Succulent pork belly fried in a caramel soy sauce glaze and served on top of Japanese steamed white rice, Butadon is a comforting dish that originates from Tokachi, a region in the northern Japanese island of Hokkaido. Not only is it delicious, but it's also quick to make!
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What is Butadon
Butadon (豚丼) is a simple yet delicious pork rice bowl dish. Pork butt or pork belly is cut into slices and then fried in a homemade caramel soy sauce, a little similar to teriyaki. Because this sauce has a caramel base, the taste has a more complex flavour and even a slight bitterness to it.
Butadon is always made using Japanese white rice and I highly recommend using Japanese rice for donburi dishes. The sticky texture allows you to pick it up easily with chopsticks! If you're unsure how to cook Japanese style rice, I have a post about it here! (No rice cooker required!)
Finally, butadon is usually topped with green peas, edamame or "shiraganegi" (the white part of a long Japanese onion cut into strings). You can also serve it with takuan pickles and miso soup for a complete meal!
Origin of Butadon
Butadon originates from a region in Hokkaido called "Tokachi" (十勝). It's well known for it's high quality pork and locally grown rice, served together it creates the most comforting rice bowl dish.
Pig farming started in the early 1900's in the Tokachi region and the pork was simply steeped in sugar and soy sauce and then cooked on a grill, creating a charred effect. Although grilling is preferred, my recipe only requires a frying pan and I can promise you, it's still delicious.
Butadon is now a regional dish that Tokachi is extremely proud of, if you ever get a chance to go there you should definitely try it out!
Butadon only needs a few ingredients, it's a simple and accessible dish no matter where you are in the world! Even harder to find Japanese ingredients like sake or mirin can be substituted. Read below for more information on each ingredient!
Pork with plenty of fat is used for butadon. I recommend using either pork belly, pork butt or pork shoulder for this dish. If you use pork with a lower fat ratio it could become a bit tough.
I usually buy a block of pork and cut it into thick slices myself, you don't need any special thinly sliced pork for this dish.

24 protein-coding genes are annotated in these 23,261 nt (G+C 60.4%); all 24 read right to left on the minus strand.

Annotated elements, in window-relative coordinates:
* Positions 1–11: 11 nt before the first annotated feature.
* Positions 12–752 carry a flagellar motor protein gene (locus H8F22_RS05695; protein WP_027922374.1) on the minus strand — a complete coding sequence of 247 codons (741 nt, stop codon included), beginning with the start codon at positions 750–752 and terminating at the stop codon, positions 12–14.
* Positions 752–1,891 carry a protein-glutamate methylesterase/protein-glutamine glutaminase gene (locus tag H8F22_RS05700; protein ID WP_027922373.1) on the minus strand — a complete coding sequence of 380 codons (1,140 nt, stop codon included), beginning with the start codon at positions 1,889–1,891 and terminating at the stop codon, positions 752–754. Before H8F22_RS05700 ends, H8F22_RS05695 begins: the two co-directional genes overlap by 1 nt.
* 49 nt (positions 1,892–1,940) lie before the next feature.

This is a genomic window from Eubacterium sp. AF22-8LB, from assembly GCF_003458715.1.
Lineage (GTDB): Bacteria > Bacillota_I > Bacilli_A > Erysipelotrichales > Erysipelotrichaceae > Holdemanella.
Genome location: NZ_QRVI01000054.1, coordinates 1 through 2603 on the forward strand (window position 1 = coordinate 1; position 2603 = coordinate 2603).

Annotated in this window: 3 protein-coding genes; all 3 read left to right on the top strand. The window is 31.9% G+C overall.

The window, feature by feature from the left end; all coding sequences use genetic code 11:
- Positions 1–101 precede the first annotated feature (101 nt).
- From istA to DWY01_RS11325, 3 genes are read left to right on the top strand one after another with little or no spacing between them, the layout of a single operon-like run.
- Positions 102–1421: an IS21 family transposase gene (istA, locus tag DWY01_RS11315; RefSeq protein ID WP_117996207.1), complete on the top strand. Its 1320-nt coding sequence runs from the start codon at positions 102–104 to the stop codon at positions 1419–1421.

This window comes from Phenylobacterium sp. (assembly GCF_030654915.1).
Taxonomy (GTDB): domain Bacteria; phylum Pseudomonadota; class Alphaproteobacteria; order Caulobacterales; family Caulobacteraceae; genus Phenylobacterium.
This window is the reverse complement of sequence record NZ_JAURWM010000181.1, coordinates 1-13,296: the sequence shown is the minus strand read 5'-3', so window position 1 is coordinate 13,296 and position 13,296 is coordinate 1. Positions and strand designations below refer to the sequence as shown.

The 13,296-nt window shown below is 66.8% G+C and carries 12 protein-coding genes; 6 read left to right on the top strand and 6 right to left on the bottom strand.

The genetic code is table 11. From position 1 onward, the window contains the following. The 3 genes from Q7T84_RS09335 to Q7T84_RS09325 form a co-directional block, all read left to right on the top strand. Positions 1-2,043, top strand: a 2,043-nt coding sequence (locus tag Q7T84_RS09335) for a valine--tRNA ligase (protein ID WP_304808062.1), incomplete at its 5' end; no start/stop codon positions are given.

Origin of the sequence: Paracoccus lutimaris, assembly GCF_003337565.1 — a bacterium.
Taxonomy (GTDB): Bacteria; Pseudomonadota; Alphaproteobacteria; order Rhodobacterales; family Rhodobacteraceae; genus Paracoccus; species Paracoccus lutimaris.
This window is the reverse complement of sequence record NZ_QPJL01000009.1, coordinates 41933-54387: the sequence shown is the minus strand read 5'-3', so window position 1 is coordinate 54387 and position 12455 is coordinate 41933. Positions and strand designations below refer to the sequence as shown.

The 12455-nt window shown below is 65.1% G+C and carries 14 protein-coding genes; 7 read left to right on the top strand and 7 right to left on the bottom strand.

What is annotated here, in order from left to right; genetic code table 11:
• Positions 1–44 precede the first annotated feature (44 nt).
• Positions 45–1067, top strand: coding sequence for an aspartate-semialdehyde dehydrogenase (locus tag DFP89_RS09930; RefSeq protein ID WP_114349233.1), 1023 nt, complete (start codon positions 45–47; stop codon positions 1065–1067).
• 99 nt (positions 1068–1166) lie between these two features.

The sauce also only requires a handful of ingredients! The Japanese ingredients should be easy to find in Asian supermarkets.
- Sugar and water (to make caramel from scratch)
- Soy sauce (I used Kikkoman soy sauce)
- Mirin (I used Kikkoman mirin)
Sake and mirin are types of alcohol made from rice and are commonly used in Japanese cooking. If you don't have access to sake, you can use Chinese rice wine or dry sherry instead. If you can't find mirin, add a little extra sake and sugar.
Some people might be unsure about using alcohol in cooking, I can assure you that the alcohol will be burned away during the cooking process. However, if you really don't want to use them you can just substitute for water. (It might be lacking slightly though.)
If you enjoyed this butadon dish, you'll love some of these other rice bowl recipes!
- Yakinikudon (Beef fried in a yakiniku BBQ style sauce and served on rice)
- Katsudon (Crispy pork cutlet and steamed egg served on rice)
- Gyudon (Thinly sliced beef and onions simmered in a dashi sauce, served on rice)
- Garlic Teriyaki Chicken don (Flavourful chicken thigh coated in a garlic infused teriyaki sauce and served on rice)
- Oyakodon (Delicious pan fried chicken and steamed egg served on rice)
Watch how to make Tokachi Butadon
Frequently Asked Questions
"Buta" (豚) is the Japanese word for pig or pork, "don" is short for "donburi"(丼) which means rice bowl. So together it simply means pork rice bowl.
I recommend a fatty cut of pork, preferably pork belly, butt or shoulder. Lean cuts tend to get dry/tough in this dish.
If you have a chance, you should try butadon in the region it's famous for! Tokachi in Hokkaido!